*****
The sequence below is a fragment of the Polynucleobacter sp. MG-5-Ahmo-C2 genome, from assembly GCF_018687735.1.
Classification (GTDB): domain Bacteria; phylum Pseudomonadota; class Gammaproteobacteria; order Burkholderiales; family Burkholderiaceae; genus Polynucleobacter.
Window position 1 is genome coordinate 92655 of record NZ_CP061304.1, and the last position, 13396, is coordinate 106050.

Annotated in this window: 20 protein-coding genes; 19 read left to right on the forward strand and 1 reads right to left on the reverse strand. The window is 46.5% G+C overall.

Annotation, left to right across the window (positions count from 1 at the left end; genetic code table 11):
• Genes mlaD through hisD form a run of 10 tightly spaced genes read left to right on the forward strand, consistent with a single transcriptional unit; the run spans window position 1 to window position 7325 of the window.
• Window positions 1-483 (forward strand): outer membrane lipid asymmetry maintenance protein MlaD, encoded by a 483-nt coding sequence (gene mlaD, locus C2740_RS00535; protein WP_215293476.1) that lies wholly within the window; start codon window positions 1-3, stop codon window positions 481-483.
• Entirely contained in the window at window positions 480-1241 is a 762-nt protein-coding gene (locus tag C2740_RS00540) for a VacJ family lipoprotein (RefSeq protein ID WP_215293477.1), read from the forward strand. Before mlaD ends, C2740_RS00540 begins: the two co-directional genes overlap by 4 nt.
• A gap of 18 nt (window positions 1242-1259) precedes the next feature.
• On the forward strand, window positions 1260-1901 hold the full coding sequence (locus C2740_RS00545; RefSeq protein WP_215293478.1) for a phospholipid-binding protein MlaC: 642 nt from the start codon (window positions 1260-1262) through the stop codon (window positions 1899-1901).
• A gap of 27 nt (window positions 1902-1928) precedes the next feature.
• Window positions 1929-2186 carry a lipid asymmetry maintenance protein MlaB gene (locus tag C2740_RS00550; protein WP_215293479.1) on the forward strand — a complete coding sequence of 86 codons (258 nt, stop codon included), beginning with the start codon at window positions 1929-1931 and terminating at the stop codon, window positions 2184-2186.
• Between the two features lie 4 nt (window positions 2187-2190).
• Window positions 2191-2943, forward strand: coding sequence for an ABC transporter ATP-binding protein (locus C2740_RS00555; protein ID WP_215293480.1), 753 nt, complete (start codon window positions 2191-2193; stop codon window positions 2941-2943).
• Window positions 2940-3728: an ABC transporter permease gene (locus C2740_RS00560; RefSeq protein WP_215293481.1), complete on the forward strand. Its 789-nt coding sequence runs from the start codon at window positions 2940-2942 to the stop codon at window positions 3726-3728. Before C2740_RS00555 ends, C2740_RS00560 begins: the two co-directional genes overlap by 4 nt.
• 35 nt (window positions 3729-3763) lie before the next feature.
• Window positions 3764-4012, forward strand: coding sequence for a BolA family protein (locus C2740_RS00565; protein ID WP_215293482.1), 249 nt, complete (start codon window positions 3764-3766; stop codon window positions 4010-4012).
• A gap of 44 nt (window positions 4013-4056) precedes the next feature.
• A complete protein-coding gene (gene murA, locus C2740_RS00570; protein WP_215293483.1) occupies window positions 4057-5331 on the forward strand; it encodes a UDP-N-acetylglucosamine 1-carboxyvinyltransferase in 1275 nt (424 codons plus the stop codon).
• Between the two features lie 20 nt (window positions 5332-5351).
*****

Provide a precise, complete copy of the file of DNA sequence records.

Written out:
The sequence below is a fragment of the Polynucleobacter sp. MG-5-Ahmo-C2 genome, from assembly GCF_018687735.1.
Classification (GTDB): domain Bacteria; phylum Pseudomonadota; class Gammaproteobacteria; order Burkholderiales; family Burkholderiaceae; genus Polynucleobacter.
Window position 1 is genome coordinate 92655 of record NZ_CP061304.1, and the last position, 13396, is coordinate 106050.

Annotated in this window: 20 protein-coding genes; 19 read left to right on the forward strand and 1 reads right to left on the reverse strand. The window is 46.5% G+C overall.

Annotation, left to right across the window (positions count from 1 at the left end; genetic code table 11):
• Genes mlaD through hisD form a run of 10 tightly spaced genes read left to right on the forward strand, consistent with a single transcriptional unit; the run spans window position 1 to window position 7325 of the window.
• Window positions 1-483 (forward strand): outer membrane lipid asymmetry maintenance protein MlaD, encoded by a 483-nt coding sequence (gene mlaD, locus C2740_RS00535; protein WP_215293476.1) that lies wholly within the window; start codon window positions 1-3, stop codon window positions 481-483.
• Entirely contained in the window at window positions 480-1241 is a 762-nt protein-coding gene (locus tag C2740_RS00540) for a VacJ family lipoprotein (RefSeq protein ID WP_215293477.1), read from the forward strand. Before mlaD ends, C2740_RS00540 begins: the two co-directional genes overlap by 4 nt.
• A gap of 18 nt (window positions 1242-1259) precedes the next feature.
• On the forward strand, window positions 1260-1901 hold the full coding sequence (locus C2740_RS00545; RefSeq protein WP_215293478.1) for a phospholipid-binding protein MlaC: 642 nt from the start codon (window positions 1260-1262) through the stop codon (window positions 1899-1901).
• A gap of 27 nt (window positions 1902-1928) precedes the next feature.
• Window positions 1929-2186 carry a lipid asymmetry maintenance protein MlaB gene (locus tag C2740_RS00550; protein WP_215293479.1) on the forward strand — a complete coding sequence of 86 codons (258 nt, stop codon included), beginning with the start codon at window positions 1929-1931 and terminating at the stop codon, window positions 2184-2186.
• Between the two features lie 4 nt (window positions 2187-2190).
• Window positions 2191-2943, forward strand: coding sequence for an ABC transporter ATP-binding protein (locus C2740_RS00555; protein ID WP_215293480.1), 753 nt, complete (start codon window positions 2191-2193; stop codon window positions 2941-2943).
• Window positions 2940-3728: an ABC transporter permease gene (locus C2740_RS00560; RefSeq protein WP_215293481.1), complete on the forward strand. Its 789-nt coding sequence runs from the start codon at window positions 2940-2942 to the stop codon at window positions 3726-3728. Before C2740_RS00555 ends, C2740_RS00560 begins: the two co-directional genes overlap by 4 nt.
• 35 nt (window positions 3729-3763) lie before the next feature.
• Window positions 3764-4012, forward strand: coding sequence for a BolA family protein (locus C2740_RS00565; protein ID WP_215293482.1), 249 nt, complete (start codon window positions 3764-3766; stop codon window positions 4010-4012).
• A gap of 44 nt (window positions 4013-4056) precedes the next feature.
• A complete protein-coding gene (gene murA, locus C2740_RS00570; protein WP_215293483.1) occupies window positions 4057-5331 on the forward strand; it encodes a UDP-N-acetylglucosamine 1-carboxyvinyltransferase in 1275 nt (424 codons plus the stop codon).
• Between the two features lie 20 nt (window positions 5332-5351).